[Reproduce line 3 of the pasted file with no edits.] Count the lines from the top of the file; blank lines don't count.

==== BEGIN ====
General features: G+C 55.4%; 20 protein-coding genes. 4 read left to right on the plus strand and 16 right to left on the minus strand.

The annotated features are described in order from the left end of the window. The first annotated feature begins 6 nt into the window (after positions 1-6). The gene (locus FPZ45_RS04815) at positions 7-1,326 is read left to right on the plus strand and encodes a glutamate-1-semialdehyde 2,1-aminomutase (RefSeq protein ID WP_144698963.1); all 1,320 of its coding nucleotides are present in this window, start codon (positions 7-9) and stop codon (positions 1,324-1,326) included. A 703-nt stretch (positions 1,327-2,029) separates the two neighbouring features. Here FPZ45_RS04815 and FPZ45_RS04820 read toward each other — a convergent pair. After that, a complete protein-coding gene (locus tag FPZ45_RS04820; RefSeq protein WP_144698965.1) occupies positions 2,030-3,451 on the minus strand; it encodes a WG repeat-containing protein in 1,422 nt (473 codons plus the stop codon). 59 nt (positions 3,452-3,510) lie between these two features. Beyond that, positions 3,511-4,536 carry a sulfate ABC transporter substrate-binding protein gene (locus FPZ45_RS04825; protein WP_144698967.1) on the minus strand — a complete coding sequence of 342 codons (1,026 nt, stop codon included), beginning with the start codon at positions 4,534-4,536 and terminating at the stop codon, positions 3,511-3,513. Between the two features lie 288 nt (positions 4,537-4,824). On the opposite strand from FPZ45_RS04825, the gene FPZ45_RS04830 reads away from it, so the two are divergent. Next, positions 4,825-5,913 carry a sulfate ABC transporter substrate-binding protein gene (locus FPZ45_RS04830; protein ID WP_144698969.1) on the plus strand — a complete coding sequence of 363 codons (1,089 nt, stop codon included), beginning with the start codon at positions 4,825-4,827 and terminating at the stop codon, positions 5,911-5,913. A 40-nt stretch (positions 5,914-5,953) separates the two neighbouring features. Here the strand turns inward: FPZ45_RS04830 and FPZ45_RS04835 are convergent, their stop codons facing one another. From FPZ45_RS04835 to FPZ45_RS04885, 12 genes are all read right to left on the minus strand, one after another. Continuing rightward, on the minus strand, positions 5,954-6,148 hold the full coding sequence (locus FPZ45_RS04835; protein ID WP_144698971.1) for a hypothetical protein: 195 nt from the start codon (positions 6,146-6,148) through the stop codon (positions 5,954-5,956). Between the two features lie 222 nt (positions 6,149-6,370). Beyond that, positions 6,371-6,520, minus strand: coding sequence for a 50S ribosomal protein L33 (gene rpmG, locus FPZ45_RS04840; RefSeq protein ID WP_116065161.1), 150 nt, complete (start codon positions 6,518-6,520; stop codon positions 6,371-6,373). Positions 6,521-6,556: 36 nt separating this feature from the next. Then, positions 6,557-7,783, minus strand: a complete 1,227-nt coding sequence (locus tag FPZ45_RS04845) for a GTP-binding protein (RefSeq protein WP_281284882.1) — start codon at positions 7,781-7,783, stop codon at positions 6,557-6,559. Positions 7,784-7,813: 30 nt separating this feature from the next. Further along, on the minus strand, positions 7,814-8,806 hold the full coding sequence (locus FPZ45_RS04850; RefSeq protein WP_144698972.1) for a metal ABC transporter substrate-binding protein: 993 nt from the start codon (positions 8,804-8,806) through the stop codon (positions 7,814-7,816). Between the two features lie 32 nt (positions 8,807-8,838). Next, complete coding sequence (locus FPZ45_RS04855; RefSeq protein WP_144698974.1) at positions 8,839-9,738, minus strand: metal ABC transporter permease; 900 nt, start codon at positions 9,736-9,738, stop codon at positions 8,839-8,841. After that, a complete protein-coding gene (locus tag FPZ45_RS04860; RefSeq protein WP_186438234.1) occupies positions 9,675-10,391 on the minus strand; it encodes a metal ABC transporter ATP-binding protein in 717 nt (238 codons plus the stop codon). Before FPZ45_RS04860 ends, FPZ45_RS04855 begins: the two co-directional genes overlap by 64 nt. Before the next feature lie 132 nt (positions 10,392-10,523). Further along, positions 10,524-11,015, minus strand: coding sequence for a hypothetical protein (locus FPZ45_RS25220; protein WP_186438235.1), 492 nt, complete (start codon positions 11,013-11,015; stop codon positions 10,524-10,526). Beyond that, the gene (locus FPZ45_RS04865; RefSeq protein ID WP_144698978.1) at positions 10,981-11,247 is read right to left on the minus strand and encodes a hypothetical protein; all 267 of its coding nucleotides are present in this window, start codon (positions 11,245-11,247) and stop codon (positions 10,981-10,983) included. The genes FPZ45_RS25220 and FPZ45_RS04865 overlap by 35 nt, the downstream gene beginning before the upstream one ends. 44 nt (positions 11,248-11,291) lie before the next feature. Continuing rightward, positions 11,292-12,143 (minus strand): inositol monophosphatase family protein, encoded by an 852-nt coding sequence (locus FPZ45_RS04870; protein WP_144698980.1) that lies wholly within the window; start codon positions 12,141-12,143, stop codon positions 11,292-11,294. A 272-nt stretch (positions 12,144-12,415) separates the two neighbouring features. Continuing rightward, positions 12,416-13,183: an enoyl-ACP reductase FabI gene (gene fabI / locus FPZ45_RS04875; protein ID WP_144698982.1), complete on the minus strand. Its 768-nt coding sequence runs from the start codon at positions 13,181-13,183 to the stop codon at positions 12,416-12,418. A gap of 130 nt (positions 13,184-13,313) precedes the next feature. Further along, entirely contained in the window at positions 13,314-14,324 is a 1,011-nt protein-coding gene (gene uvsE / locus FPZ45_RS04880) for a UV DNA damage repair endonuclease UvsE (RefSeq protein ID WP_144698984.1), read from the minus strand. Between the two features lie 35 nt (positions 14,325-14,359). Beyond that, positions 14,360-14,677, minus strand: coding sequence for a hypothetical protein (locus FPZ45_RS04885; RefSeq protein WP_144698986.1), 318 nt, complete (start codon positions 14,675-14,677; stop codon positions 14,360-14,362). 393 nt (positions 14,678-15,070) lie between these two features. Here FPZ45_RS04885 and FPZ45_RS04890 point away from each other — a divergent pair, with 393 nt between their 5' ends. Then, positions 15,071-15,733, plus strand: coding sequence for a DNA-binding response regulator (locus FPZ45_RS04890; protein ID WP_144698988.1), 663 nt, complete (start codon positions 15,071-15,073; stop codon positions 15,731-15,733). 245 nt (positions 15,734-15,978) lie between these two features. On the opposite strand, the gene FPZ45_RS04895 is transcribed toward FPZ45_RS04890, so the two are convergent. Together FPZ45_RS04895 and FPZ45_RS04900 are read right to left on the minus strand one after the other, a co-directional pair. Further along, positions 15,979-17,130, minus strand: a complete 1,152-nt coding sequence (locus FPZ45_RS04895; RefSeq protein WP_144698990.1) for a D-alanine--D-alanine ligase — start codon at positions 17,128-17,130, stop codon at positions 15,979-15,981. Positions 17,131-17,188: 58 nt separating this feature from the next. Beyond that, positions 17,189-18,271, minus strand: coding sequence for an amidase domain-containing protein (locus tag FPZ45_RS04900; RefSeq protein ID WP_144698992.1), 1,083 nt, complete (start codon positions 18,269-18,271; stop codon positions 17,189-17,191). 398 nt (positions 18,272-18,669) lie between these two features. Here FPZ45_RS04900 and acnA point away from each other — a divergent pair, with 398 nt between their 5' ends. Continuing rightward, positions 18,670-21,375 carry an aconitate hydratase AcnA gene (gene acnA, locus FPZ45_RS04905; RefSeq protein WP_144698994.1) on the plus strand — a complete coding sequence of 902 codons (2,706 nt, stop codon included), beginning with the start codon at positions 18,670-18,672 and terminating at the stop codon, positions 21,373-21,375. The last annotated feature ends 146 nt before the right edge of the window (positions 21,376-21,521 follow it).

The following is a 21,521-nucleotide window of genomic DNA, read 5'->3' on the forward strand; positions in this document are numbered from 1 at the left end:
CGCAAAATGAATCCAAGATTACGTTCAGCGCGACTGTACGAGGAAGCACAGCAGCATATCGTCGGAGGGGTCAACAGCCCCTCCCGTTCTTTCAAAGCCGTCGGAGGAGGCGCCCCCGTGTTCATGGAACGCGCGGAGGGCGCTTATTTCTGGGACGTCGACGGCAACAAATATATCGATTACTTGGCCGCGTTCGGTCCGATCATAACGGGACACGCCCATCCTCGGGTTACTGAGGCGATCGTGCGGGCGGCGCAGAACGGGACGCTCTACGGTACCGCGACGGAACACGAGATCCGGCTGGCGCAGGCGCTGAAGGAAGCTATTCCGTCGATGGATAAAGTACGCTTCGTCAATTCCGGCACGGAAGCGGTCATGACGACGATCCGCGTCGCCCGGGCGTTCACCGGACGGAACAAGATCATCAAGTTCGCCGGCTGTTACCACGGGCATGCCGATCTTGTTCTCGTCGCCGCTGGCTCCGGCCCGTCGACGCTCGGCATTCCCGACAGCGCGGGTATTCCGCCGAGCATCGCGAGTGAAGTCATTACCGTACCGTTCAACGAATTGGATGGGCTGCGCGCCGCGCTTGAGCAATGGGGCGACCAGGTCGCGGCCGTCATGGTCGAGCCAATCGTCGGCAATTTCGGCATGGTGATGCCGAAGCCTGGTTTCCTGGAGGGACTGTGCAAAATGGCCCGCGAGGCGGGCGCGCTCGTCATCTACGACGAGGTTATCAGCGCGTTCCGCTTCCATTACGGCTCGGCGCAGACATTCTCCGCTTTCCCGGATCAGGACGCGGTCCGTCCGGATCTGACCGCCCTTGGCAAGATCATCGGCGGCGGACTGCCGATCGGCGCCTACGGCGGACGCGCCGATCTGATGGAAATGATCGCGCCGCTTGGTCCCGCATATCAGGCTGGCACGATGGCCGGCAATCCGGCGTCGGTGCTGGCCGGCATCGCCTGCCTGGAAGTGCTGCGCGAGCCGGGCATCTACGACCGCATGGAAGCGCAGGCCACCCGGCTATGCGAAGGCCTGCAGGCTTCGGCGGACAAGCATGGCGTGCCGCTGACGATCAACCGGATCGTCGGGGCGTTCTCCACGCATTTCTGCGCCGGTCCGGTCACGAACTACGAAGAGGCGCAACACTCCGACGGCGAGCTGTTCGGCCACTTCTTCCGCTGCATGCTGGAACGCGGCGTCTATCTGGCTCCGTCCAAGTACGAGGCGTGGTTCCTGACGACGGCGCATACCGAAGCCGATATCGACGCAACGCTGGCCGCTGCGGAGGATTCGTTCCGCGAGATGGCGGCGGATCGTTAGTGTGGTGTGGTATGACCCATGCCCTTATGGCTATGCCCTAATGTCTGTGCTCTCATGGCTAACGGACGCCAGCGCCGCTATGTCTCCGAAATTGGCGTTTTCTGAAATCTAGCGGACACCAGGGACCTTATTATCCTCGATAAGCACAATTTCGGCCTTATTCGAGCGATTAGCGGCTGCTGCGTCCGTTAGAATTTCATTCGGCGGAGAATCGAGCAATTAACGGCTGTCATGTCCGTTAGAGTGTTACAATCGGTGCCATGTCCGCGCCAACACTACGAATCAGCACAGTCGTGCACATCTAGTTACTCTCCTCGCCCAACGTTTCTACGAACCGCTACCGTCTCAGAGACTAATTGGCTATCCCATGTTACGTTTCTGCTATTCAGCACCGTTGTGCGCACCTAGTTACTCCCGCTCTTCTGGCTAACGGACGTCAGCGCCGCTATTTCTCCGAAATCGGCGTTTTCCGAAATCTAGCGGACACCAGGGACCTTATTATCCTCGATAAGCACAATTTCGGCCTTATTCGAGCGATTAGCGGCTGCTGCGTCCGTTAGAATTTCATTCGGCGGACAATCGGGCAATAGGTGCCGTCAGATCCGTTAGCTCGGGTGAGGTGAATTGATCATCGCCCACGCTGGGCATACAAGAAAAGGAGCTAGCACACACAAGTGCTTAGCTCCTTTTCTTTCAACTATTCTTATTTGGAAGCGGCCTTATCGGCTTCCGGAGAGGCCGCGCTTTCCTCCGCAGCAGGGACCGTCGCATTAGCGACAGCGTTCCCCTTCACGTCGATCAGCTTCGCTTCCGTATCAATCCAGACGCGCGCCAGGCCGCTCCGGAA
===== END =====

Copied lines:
The following is a 21,521-nucleotide window of genomic DNA, read 5'->3' on the forward strand; positions in this document are numbered from 1 at the left end: